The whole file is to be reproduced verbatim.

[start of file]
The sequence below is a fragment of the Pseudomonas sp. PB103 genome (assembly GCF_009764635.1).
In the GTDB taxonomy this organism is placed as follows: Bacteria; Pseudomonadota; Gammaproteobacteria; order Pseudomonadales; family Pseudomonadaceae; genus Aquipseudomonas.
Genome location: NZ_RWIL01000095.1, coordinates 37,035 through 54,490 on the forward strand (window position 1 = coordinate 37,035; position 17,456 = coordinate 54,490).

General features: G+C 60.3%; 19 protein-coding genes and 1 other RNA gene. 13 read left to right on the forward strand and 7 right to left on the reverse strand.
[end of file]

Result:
The sequence below is a fragment of the Pseudomonas sp. PB103 genome (assembly GCF_009764635.1).
In the GTDB taxonomy this organism is placed as follows: Bacteria; Pseudomonadota; Gammaproteobacteria; order Pseudomonadales; family Pseudomonadaceae; genus Aquipseudomonas.
Genome location: NZ_RWIL01000095.1, coordinates 37,035 through 54,490 on the forward strand (window position 1 = coordinate 37,035; position 17,456 = coordinate 54,490).

General features: G+C 60.3%; 19 protein-coding genes and 1 other RNA gene. 13 read left to right on the forward strand and 7 right to left on the reverse strand.